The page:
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Young Defensemen Are Key For Devils

What wouldn’t we give to be young again? It’s an age-old adage. The older you get, the younger you want to be. Conversely, the younger you are, the older you want to be. 

On Sunday night at Prudential Center against the Ducks, an old Devil returned to burn the youngins. Adam Henrique, all of 33-years-old, recorded a hat trick – the first of his career – to fuel Anaheim’s 5-1 win over New Jersey. 

“Bonehead plays.” That was what Devils Head Coach Lindy Ruff partially attributed his team’s breakdown against the Ducks to. Ruff didn’t single out any specific players, but it’s fair to say some of the Devils’ young D-men were in the middle of those plays. 

20-year-old neophyte, Luke Hughes and 19-year-old Simon Nemec have been bright spots for the Devils this season. But tonight was a reminder that every peak also has a valley and those rookie defensemen will occasionally suffer from growing pains. 

To minimize their rookie growing pains, the Devils have sheltered some of Luke Hughes’ minutes and matchups this season. However, Simon Nemec has not been handled the same way to this point. 

If you take a quick glance at their respective average times on the ice, Nemec barely leads Hughes, 20:38 to 20:03. (Stats courtesy of hockey-reference). When you dive deeper the real discrepancy in their usages shows up. 

First, let’s break down Hughes’ average time on ice. At even-strength, it’s 16:56 and on the power-play it’s a healthy 3:05. Where Hughes falls short is his nonexistent penalty-kill time (0:00 average). 

Now for Nemec. His average even-strength time is 18:23, followed by a 1:10 power-play average and 1:03 average penalty-kill time. (Again, all stats courtesy of hockey-reference).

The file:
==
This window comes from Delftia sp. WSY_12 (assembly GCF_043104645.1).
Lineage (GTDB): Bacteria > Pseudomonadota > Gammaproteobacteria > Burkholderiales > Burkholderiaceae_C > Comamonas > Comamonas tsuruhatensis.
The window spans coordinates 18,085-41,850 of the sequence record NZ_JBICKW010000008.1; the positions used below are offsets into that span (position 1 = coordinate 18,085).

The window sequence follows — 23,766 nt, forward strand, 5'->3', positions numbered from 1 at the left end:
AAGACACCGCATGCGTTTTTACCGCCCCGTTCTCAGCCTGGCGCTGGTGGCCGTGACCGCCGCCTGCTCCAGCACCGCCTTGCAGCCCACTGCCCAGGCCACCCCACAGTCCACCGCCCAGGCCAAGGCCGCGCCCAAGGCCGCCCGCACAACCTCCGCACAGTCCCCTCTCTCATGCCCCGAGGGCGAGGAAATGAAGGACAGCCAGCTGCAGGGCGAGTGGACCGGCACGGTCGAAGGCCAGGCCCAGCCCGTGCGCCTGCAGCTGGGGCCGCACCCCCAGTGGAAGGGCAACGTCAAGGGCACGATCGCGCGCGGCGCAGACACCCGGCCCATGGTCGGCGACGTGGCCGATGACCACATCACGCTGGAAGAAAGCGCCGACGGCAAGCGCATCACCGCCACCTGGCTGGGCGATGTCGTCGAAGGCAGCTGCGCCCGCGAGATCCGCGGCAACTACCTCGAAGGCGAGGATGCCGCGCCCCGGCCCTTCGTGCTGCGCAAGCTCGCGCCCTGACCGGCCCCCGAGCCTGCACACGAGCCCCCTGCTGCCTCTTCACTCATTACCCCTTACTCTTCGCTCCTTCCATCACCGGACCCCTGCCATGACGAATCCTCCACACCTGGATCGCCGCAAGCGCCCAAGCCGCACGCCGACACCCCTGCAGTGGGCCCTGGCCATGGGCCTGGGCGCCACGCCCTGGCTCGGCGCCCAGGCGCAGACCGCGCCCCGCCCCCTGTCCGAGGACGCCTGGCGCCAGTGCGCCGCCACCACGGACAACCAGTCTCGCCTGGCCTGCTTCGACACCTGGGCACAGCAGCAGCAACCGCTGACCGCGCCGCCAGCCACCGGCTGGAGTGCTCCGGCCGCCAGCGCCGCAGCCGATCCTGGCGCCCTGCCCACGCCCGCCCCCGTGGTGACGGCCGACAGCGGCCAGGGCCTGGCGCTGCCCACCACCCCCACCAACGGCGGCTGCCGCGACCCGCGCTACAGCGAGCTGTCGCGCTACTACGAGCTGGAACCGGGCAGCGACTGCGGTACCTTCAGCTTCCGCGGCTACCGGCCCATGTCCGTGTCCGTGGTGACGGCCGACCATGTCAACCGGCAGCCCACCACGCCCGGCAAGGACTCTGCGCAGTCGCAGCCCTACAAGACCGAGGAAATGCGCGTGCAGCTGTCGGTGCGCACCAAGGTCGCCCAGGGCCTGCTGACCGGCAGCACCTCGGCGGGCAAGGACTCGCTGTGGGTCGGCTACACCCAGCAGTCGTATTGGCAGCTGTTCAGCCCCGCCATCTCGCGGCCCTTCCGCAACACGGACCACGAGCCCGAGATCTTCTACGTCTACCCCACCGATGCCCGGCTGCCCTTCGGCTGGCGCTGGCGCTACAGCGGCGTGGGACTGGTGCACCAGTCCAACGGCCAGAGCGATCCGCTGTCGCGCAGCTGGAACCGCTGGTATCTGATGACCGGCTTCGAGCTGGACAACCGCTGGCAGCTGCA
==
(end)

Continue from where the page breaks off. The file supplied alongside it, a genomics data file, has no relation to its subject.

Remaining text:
If you’re wondering why a player with only seven career games under his belt (entering Sunday night), appears to be trusted more than a player with 33 games played (30 regular-season and three postseason games; not counting Sunday versus the Ducks), you’re not alone. 

One Scout who spoke on the condition of anonymity explained it like this, “It goes to the types of players they are. Hughes is more offensive-minded. He’s like his brother, Jack. Nemec is more of a prototypical ‘stay at home’ type. It’s not that the Devils don’t trust Luke, it’s just that they’re bringing him along slowly. On the other side, they felt Nemec was just too good for Utica anymore.”

Early on against the Ducks, Ruff and his coaching staff placed their trust in Simon Nemec as the rookie led all skaters in first period total ice-time with 8:32. That’s especially noteworthy when you consider there were six combined penalties (two were fighting majors) called during the opening frame. Hughes saw ample power-play time during the period (2:42) but was stapled to the bench for long stretches of time as he did not touch the ice during either of the two Devils’ penalties. 

It was a similar story after the second period as Simon Nemec’s total ice time for the game was a team-high 15:59. However, the third period is where things went sideways for the rooks. 

Alex Killorn’s goal 4:14 into the third period gave the Ducks a 3-1 lead and along the way, he exposed Nemec for being out of position as the middle of the ice was left wide open for the Ducks’ attacker. A little more than five-and-a-half minutes later, it was Troy Terry’s turn to deliver some hard lessons to the Devils’ young defensemen. First, Terry weaved his way past Nemec and then he turned Hughes inside-out before scoring the Ducks’ fourth goal of the game. 

From time to time, games like these are going to happen for the Devils pair of rookie D-men. The important thing is they continue to learn and grow from these experiences. After all, if the Devils are going to make some noise in the Eastern Conference, they’re going to need Hughes and Nemec to be key cogs in the team’s success. 

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